New York Rangers: Sorry, William Nylander isn’t going to happen

BOSTON, MA – APRIL 21: Toronto Maple Leafs right wing William Nylander (29) warms up before Game 5 of the First Round for the 2018 Stanley Cup Playoffs between the Boston Bruins and the Toronto Maple Leafs on April 21, 2018, at TD Garden in Boston, Massachusetts. The Maple Leafs defeated the Bruins 4-3. (Photo by Fred Kfoury III/Icon Sportswire via Getty Images)

The Toronto Maple Leafs and restricted free agent forward William Nylander still have yet to find a resolution to their mutual contract dispute.

Pretty much every single year, at least one NHL player decides that whatever an arbitrator decided wasn’t good enough for them. This year, the Toronto Maple Leafs are three weeks into the season without one of its best players, William Nylander. The natural inclination for New York Rangers’ fans is, why isn’t the team trying to make a trade?

However, these aren’t your father’s Rangers. The team is taking an honest stab at developing a team through natural development cycles. I understand the allure of Nylander, the former number eight overall pick has everything a team could want in an elite player. The forward has registered 135 points in 185 NHL games and played second fiddle to Auston Matthews his entire career.

The Rangers have had every opportunity to pursue Nylander this entire summer with the rest of the league. It was well known that the Maple Leafs were going to face a cap crunch following the team’s signing of center John Tavares. The former captain of the New York Islanders commanded a heavy cap hit and was a totally necessary signing.

The Maple Leafs were in a similar situation to the Rangers several years ago. The team struggled for several years and had a series of top ten picks. The Leafs drafted Matthews, Nylander, Mitch Marner and Morgan Riley all within that range. It’s arguable that the organization along with the Edmonton Oilers brought the tanking strategy to the league.

Why it won’t happen

Simply put, it does not make sense for the Rangers to totally abandon the rebuild less than seven months into it. The team’s front office announced that it was going to do things the right way. That means grinding it out during the ugly parts and trading away signature players.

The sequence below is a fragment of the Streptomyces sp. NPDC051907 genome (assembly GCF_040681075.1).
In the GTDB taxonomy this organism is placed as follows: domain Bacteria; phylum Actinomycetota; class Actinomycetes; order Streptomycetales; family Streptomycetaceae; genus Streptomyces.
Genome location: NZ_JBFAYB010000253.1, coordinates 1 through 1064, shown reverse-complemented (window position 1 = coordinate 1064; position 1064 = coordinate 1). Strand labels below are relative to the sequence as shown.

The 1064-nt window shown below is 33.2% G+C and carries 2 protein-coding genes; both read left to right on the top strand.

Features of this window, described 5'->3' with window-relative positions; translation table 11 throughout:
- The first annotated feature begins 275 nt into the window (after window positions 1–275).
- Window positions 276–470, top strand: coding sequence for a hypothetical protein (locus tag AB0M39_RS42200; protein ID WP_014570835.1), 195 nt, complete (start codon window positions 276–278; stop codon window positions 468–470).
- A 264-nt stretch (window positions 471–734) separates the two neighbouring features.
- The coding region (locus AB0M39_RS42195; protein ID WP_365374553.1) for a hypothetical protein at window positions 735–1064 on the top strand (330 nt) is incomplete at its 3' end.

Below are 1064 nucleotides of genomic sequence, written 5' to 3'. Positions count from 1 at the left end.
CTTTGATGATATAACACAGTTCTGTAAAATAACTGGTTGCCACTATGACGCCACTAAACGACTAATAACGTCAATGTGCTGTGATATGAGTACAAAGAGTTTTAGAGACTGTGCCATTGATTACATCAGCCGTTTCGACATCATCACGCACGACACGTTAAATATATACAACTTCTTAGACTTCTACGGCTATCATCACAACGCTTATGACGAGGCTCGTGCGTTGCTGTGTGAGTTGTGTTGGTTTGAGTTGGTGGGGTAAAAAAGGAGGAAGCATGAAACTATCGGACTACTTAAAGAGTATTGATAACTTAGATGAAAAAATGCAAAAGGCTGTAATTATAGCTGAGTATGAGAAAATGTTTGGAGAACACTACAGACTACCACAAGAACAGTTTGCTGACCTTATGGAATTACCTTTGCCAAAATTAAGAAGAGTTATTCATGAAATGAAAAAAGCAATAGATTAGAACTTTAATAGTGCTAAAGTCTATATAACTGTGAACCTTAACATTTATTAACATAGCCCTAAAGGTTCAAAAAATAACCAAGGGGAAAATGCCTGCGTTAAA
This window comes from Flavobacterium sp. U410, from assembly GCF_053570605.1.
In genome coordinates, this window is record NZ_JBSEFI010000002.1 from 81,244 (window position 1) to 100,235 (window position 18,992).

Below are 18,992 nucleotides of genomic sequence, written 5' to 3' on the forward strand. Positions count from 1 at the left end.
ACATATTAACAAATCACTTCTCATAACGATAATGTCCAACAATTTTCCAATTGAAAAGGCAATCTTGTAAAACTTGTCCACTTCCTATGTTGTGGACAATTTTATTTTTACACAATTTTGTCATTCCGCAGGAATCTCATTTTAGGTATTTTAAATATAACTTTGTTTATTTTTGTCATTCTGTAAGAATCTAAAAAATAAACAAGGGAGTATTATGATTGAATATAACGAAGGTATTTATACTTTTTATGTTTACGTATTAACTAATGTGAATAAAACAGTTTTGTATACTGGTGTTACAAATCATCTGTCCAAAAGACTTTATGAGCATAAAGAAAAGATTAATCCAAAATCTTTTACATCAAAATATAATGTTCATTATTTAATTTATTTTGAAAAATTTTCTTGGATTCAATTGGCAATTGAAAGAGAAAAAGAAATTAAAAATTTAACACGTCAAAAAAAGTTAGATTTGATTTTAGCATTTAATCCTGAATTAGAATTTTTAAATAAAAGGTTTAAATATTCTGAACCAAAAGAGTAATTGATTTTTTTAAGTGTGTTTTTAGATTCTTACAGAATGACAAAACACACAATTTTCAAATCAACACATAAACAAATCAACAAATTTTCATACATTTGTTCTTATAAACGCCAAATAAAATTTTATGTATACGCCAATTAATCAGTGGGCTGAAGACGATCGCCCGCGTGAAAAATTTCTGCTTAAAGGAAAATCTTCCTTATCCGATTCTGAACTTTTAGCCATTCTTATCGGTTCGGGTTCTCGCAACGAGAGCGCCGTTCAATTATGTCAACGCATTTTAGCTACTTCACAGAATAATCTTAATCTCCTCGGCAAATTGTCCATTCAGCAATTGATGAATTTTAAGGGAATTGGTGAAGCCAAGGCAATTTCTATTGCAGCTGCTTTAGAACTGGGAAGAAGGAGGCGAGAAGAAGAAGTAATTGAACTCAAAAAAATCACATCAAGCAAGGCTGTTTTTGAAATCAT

If the front office was going to make a half-baked attempt at rebuilding, it likely would have kept Ryan McDonagh in the fold and extended him. The former Ranger captain still had a year left on his contract and likely will have another few years of peak play. This decision had a ripple effect that crippled the entire defense.

If New York was going to take a stab at a player like Nylander, it would have during the summer. The team had plenty of expendable assets and still do. Toronto is a playoff team that needs roster players to try and compete with the best in the league right now.

The organization would have to part with a player like Chris Kreider, Kevin Hayes or Mats Zuccarello with more on top. That just would not make sense for the Rangers based on where the franchise is right now. Adding Nylander to the mix would not fit the timetable for the rest of the team’s prospects.

Even though the Swede is only 22 years old, it would force the Rangers to pay a marquee price too early. There isn’t a world in which the Leafs’ front office would consider moving Nylander because of where their organization as a whole is. Nylander is an elite player and it just makes no sense to take two quarters in exchange for a dollar.

No matter who New York was to trade up to the great white north, their impact would pale in comparison to Nylander. It would take a massive three or four for one trade to even begin to enter the scope of possibility.

This is just pipe dream speculation from a deprived fan base. This is the front office that gave a roster spot to Brett Howden because it was so concerned about player development. Making a win now move at a time in which winning isn’t really the goal seems counter-intuitive.

Sure, it’d be nice if it were to happen, but don’t go banking on a Nylander trade.